Hong Kong Dollar Headed for Weak End of Range, HKMA's Chan Saysby and
Linked exchange rate allows moves in a HK$7.75-HK$7.85 band
Goldman sees scope for about HK$300 billion of outflows
The head of the Hong Kong Monetary Authority said he expects capital outflows to push the local currency to the weak end of its trading range for the first time and reiterated his commitment to keeping the exchange rate’s existing link to the U.S. dollar.
It’s a “matter of time that the outflow of funds from the Hong Kong dollar will lead to the triggering of the weak side,” HKMA Chief Executive Norman Chan told reporters in Hong Kong. Once that happens, the monetary base will shrink and interest rates will rise toward U.S. levels, he said, explaining how the exchange-rate system will bring demand and supply back into balance.
Hong Kong’s currency weakened 0.46 percent versus the greenback over the last two trading days in Asia, the steepest drop since 1986, and now trades near the mid-point of the HK$7.75-HK$7.85 trading range that’s existed for more than a decade. Interbank borrowing rates for the city’s currency climbed, with the three-month tenor jumping by 3.4 basis points to a five-year high of 0.45 percent. That’s still lower than the comparable rate for U.S. dollars, which was 0.62 percent on Friday.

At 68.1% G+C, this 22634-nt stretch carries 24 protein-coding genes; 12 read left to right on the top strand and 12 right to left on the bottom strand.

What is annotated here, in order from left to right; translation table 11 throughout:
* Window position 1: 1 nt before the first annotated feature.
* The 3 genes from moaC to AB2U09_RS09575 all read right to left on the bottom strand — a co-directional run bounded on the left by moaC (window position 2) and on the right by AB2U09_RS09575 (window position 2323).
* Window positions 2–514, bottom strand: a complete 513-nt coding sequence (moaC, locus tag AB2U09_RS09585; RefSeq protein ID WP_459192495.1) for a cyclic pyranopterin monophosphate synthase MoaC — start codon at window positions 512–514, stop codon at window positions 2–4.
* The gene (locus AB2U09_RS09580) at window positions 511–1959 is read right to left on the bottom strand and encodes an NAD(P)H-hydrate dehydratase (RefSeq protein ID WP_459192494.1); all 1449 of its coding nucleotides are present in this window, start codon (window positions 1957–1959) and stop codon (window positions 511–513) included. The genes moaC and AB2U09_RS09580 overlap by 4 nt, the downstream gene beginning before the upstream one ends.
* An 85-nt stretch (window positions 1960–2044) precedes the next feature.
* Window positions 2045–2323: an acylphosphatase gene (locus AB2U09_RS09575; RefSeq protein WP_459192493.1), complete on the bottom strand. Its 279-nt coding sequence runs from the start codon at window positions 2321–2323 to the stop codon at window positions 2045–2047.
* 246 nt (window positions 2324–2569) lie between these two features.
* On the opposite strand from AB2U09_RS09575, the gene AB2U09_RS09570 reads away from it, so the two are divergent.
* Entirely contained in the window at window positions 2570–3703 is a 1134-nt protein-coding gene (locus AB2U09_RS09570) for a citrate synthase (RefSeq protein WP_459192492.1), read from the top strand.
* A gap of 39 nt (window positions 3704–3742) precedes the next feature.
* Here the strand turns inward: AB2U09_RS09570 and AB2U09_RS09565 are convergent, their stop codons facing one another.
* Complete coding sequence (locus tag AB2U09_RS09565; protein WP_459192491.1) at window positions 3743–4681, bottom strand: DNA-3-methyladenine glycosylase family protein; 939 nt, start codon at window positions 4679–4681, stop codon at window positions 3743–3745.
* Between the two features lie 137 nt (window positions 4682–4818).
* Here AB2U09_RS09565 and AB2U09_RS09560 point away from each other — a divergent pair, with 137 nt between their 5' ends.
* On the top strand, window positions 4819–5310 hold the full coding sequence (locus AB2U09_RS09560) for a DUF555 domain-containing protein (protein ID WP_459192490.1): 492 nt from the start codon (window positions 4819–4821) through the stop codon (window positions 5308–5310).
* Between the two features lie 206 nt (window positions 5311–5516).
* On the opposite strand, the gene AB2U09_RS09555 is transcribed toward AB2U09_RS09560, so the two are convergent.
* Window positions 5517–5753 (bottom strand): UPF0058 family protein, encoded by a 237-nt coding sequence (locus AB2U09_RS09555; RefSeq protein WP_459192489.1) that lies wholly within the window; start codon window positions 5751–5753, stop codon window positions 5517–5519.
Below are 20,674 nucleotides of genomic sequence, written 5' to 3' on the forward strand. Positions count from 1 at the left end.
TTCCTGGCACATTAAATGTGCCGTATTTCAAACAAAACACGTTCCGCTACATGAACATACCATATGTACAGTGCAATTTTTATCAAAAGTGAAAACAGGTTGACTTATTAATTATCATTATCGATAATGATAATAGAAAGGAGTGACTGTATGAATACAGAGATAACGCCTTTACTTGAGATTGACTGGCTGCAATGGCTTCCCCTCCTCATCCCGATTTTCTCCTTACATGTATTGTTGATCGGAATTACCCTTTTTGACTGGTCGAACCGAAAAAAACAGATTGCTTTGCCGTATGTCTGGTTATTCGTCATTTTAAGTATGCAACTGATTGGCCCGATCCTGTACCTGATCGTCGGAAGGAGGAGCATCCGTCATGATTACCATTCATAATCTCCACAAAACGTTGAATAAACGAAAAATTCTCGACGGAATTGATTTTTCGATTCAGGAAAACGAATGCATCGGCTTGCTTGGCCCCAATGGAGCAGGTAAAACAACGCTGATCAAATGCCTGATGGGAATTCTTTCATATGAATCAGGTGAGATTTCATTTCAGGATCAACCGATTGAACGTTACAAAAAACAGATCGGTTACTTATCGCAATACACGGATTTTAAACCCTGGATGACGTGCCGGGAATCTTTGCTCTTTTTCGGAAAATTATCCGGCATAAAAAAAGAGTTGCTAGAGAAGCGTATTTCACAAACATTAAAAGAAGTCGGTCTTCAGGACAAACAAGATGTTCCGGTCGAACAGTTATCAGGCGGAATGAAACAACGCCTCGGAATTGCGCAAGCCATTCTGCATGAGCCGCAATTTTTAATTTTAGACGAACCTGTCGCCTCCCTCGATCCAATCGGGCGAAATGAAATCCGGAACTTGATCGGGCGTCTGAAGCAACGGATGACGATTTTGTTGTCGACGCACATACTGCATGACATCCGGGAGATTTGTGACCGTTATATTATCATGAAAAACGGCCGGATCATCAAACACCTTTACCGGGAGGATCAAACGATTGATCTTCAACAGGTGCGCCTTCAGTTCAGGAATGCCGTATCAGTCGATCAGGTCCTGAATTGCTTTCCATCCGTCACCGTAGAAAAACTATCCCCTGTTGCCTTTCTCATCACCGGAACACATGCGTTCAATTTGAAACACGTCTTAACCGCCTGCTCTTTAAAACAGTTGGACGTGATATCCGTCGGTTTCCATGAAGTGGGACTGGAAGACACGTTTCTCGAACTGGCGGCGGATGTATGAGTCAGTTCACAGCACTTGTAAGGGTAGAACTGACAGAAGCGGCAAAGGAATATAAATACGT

Hong Kong’s currency and stock market have come under pressure as investor sentiment toward the Chinese economy soured and speculation increased that the city’s property market has entered a downturn. The benchmark Hang Seng Index of Hong Kong shares sank 1 percent to the lowest level since September 2012 on Monday.
Goldman Sachs Group Inc. said the weak end of the currency band is likely to be reached and there is scope for some HK$300 billion ($38.5 billion) of outflows before Hong Kong dollar liquidity tightens to bring about a significant increase in borrowing costs. The HKMA’s aggregate balance -- the level of interbank liquidity that rises or falls when the authority intervenes in the currency market -- was HK$377.4 billion at the end of last week, having more than doubled in the last two years as a resurgent U.S. currency fueled demand for the city’s pegged currency and money poured into Hong Kong property.
"Fundamentals of the Hong Kong dollar peg are not under stress," Goldman analysts MK Tang and Maggie Wei wrote in a report. The aggregate balance would need to drop to "tens of billions of Hong Kong dollars so as to sustain meaningfully positive short-term Hibors," or Hong Kong Interbank Offered Rates, they wrote.
The Hong Kong dollar fell as much as 0.07 percent to HK$7.8003 versus the greenback on Monday, having been at the strong end of its trading range as recently as two weeks ago.
Sentiment toward the currency will probably remain weak and rising borrowing costs in the city have the potential to spur declines in property prices, according to Raymond Yeung, a Hong Kong-based senior economist at Australia & New Zealand Banking Group Ltd.
"My focus will turn to potential capital flight, which will tighten market liquidity and pass through to mortgage interest rates," he said. "Real estate prices in the most expensive city in the world will likely slip off."